The potential of digital technology to transform businesses is finally becoming a reality for B2B firms in China. Industrial players are increasingly entering the fray. They are testing new digital ways to interact with customers, distributors and supply chain partners.
Venture capital-backed, digital-savvy start-ups and cash-laden e-commerce giants are on the hunt for new pockets of growth. They are turning to industrial sectors to find it. Their investors don’t mind if they don’t turn a profit right away, as long as they upend the rules of the game eventually.
Industrial MNCs and their distributors see the threat, but have been slow to take on the risk inherent in digital projects. Should quarterly revenues drop, their shareholders will have something to say about it. Industrial sales in China still rely on face-to-face relationships and trust remains a major factor in building strong business ties.
Using data analytics to get close to the customer
Many foreign manufacturers in China rely upon third-party intermediaries to sell their goods. However, using intermediaries can be a double-edged sword. While they add value in the go-to-market process, intermediaries also act as a wall between the manufacturer and customer. Local competitors with better market understanding can edge out manufacturer that have no access to customer insights.
Leveraging digital technology to sell a service and get closer to the customer is a way a manufacturer can address this challenge. Manufacturers can place sensors on their equipment in order to capture end-users’ usage data. Based on that data, manufacturers know when, where and how customers are using the machinery, and they can schedule maintenance accordingly.
Facing resistance to change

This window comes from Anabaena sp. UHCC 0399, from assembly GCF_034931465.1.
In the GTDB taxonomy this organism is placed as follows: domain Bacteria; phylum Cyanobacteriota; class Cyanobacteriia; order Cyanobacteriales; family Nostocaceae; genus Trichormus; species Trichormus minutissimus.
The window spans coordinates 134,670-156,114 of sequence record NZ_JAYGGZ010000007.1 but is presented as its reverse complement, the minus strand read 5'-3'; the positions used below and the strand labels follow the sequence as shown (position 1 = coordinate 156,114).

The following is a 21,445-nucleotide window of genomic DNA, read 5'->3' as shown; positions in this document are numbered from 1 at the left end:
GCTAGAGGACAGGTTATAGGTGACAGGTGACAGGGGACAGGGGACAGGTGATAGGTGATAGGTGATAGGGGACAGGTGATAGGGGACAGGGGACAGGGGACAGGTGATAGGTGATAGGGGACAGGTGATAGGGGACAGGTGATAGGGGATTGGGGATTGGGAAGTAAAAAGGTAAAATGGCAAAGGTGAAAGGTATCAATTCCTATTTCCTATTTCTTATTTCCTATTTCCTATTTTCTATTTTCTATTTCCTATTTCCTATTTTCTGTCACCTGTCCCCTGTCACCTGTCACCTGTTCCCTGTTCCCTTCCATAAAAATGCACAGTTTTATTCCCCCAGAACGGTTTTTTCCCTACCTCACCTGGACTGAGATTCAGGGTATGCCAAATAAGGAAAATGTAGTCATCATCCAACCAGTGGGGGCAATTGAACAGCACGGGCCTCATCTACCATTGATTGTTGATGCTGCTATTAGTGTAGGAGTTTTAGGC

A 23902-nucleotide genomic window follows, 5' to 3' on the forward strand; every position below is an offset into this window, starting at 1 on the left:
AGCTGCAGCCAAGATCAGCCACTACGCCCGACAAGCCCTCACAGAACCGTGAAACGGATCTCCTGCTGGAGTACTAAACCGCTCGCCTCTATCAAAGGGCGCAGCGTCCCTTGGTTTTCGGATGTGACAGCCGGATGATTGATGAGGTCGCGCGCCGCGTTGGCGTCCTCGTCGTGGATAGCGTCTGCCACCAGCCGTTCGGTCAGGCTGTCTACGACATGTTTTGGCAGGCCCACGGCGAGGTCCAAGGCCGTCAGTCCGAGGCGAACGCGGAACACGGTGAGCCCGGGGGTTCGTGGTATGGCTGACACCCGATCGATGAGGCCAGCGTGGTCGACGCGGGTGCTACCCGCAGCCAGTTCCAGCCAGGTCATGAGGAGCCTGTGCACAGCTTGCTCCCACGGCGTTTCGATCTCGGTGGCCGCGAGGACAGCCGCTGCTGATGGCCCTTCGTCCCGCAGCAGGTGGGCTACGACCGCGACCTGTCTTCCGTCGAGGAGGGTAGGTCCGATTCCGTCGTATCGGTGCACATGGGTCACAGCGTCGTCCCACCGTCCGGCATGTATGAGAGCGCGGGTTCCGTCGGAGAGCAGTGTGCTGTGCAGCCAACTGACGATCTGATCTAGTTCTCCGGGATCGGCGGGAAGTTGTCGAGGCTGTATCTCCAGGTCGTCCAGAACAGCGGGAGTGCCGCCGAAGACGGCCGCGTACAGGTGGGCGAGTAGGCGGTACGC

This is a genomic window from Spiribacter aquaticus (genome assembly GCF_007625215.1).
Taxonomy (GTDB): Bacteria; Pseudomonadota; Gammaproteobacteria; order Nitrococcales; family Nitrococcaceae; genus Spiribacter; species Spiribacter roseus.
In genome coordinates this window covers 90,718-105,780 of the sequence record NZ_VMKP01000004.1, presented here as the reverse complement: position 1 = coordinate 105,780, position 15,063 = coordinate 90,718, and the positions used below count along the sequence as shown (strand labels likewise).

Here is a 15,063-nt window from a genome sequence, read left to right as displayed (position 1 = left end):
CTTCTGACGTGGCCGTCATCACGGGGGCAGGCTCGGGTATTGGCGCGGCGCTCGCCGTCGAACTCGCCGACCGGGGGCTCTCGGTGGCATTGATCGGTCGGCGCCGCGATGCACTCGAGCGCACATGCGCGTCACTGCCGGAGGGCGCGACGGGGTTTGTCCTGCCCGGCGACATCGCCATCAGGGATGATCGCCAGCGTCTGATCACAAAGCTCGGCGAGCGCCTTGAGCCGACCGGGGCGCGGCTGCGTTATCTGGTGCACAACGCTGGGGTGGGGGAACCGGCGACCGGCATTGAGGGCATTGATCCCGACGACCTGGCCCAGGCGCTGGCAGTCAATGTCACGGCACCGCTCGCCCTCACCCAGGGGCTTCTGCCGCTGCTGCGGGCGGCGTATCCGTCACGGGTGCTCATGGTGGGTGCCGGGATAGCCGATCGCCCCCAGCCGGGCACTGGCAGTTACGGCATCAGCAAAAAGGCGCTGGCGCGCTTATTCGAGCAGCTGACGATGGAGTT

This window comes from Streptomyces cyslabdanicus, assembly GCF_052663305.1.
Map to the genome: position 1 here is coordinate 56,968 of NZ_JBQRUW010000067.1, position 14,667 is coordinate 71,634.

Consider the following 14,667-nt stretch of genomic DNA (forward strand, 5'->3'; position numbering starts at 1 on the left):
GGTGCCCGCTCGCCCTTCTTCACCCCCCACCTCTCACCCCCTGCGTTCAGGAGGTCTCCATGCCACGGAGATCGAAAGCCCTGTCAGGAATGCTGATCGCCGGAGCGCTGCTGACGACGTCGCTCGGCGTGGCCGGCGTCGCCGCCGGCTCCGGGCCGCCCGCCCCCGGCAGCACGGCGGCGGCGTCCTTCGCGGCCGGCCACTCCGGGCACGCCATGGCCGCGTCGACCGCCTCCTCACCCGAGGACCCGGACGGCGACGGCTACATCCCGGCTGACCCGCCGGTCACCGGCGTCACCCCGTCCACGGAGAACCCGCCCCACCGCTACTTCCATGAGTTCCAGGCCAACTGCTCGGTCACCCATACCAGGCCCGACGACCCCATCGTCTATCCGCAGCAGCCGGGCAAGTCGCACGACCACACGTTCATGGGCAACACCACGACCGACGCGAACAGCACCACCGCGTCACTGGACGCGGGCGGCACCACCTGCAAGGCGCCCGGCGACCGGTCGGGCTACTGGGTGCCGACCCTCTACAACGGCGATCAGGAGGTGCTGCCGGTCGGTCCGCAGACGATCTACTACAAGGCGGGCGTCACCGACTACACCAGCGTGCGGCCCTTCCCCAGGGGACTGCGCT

Integrators and distributors who are sensitive about getting cut out of future business, often resist this approach. They even may go so far as to punish foreign suppliers when they go direct. Nonetheless, many intermediaries are unwilling or unable to invest in technology upgrades. The intermediaries’ relationships and local market knowledge still have great value, even though they are resistant to change.
As one IMA Asia member remarked, ‘It will take years for distributors in our industry to develop the capability to change their role from just moving boxes to service support. They may be able, but not want to move to services. It would require higher levels of investment, attention, management, and data rules. Simple distribution is much easier.’
Work with the ones that are open to change
Some companies work with a few key distributors (not hundreds) to bring them along on the digital journey. They jointly explore new concepts that don’t necessitate near-term or sudden shifts in relations with distributors. For example, they pilot digital technology in a sales territory that won’t threaten existing relationships.
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